Swimming comfort has come a long way since the days before goggles and before we had advanced filtration and water quality control. A lot of times chlorine and bleach were measured and dumped into pools by hand, a recipe for bloodshot eyes, scratchy skin and discolored hair.
Foss Swim School has invested in modern filtration and water quality equipment, like computerized controls that precisely monitor, measure and mix, so that our pools have precise (and much lower) levels of sanitizing and oxidizing agents than the water of yesteryear.
Even with pool advances, there are some people who swim a lot or who are sensitive to pool water. A quick understanding of what is in a pool and how it works can help swimmers take steps to reduce its effects on skin and hair.
A quick overview of pool chemistry
First, it’s worth appreciating why chlorine is used. Chlorine is an enormously useful tool for managing pool cleanliness and safety because of its makeup. It both sanitizes (kills germs) and oxidizes (binds to and neutralizes stuff you don’t want into the water).
That binding, which is good when it comes to stuff in the pool, also takes place when the chlorine comes into contact with your skin or hair. It can’t be removed via soap or scrubbing – the chemical bond is too strong for soap and has to be broken.
Complicating matters, there are actually four types of chlorine – free chlorine, and three compounds formed when the molecules stick together a certain way. This chlorine can cause itchiness in some people or with lots of exposure, and some of the compounds can have a strong smell (free chlorine is actually odorless).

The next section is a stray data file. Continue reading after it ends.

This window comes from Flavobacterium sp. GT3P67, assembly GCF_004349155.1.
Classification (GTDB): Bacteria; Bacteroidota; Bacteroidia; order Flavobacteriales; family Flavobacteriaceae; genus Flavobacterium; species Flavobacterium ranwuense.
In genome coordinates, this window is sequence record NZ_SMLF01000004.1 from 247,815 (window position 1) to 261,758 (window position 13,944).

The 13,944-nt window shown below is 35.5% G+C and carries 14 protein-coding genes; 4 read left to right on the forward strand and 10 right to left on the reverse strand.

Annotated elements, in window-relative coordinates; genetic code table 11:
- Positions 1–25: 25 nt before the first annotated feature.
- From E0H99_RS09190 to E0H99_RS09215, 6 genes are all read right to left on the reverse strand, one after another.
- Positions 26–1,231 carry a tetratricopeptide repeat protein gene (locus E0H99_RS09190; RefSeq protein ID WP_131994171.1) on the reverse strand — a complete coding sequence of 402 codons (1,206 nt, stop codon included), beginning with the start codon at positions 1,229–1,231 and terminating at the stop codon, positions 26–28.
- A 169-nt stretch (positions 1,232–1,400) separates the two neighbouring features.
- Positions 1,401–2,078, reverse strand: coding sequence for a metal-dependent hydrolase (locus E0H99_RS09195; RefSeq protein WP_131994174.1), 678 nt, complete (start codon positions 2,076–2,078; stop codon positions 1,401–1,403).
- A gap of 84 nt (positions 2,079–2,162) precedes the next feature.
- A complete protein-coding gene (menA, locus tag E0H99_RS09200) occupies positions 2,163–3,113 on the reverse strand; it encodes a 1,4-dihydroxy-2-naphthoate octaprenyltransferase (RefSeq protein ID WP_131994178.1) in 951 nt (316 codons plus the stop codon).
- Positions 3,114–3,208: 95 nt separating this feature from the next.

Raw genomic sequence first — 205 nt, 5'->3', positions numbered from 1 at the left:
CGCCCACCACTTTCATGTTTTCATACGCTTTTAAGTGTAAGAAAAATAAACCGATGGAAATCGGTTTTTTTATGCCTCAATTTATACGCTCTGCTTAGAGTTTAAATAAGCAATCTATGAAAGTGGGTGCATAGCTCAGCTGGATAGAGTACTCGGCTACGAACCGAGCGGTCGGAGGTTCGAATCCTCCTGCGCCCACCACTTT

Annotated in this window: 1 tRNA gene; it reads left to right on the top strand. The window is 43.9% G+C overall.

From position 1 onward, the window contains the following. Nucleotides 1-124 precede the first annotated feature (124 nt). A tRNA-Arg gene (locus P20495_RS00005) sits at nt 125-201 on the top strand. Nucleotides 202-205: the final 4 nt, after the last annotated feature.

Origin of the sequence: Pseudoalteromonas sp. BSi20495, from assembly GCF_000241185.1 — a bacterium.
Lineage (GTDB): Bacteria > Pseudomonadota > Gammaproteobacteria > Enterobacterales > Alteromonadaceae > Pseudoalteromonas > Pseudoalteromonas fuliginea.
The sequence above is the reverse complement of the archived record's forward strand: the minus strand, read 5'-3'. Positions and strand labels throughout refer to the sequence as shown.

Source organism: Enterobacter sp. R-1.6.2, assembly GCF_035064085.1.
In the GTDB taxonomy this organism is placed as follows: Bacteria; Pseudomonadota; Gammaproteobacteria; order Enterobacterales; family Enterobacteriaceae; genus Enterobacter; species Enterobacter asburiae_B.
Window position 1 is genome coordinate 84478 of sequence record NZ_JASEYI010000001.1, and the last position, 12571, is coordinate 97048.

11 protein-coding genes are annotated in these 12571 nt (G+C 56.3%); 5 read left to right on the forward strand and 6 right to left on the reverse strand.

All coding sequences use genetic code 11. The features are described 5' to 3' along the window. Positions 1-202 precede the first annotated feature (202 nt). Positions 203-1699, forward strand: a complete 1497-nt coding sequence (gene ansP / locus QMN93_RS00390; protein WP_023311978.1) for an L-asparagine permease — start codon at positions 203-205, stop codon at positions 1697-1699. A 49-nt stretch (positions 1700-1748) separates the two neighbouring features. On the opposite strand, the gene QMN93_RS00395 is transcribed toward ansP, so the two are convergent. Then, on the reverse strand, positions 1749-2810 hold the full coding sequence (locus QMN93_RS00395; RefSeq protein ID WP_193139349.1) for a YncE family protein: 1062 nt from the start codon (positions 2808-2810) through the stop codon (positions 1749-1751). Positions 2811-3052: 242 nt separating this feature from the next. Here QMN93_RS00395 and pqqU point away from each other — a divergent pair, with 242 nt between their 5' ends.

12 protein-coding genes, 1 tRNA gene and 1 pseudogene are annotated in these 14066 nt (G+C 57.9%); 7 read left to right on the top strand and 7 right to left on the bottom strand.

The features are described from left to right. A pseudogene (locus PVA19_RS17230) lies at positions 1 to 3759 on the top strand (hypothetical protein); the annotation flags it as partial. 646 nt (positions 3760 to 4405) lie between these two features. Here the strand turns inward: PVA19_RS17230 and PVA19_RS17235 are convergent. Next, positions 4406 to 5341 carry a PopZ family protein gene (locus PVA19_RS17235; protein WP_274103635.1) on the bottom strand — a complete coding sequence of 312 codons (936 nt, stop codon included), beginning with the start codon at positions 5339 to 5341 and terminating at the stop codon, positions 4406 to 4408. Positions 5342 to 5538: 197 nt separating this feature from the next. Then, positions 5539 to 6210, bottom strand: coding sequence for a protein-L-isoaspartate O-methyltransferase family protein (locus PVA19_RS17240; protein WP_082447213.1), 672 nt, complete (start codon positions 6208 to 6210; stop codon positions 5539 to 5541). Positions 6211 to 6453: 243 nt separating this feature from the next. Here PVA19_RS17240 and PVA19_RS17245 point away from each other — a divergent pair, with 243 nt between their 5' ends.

What can you do about the effects of chlorine after a swim?
First, it’s worth remembering that a little chlorine is harmless. It’s used to sanitize our drinking and bathing water too, so we are exposed every day, and in modern pools it only exists at a proportion of about three parts per million (PPM). (In regular water from a city system, it’s about 1 PPM.) If it doesn’t bother you, there’s nothing to worry about, as it will naturally release from you over time.
But if you’re sensitive to chlorine, or it affects your hair in ways you don’t like, here are some dos and don’ts:
- DON’T just try more normal soap and scrubbing – a shower gets rid of excess chlorinated water from you, but won’t break the chemical bond between chlorine and skin or hair.
- DON’T add moisturizer to itchy skin – again, it won’t break the bond.
- DO consider a swim cap if the main issue is with your hair. Wet your hair first and put on the cap – it may be enough to protect your hair from chlorine effects.
- DO consider using a Vitamin C spray. Vitamin C is a natural way to break the bonds of chlorine. Use it before a shower, and the water of the shower will rinse everything away.
- DO use dechlorinating shampoos. These are specially designed to break the chlorine bond.
Introducing VitaC Shampoo and Conditioner from Jon Foss
Our co-founder Jon Foss experienced the worst of skin and hair sensitivity, especially as a frequent swimmer in the 1970s when pool chemistry was harsher. Over the past several years, he has personally experimented with, developed and patented a form of vitamin C strong enough to break chlorine bonds – since chlorine oxidizes, a natural antioxidant like vitamin C is a powerful counter – but gentle enough to put into your hair.
VitaC shampoo and leave-in conditioner are in FOSS school stores and will be available through other channels soon. We believe it’s the best on the market, and encourage you to try and compare it with other products if you are sensitive to chlorine!
At FOSS, we’re always looking out for your health and comfort. We’re continuing to look at ways to make your swim experience better, including continual optimization of our pool water and developing new products that we hope we are able to release in the near future.
We hope you’ve found this information helpful, and we’ll see you at the pool!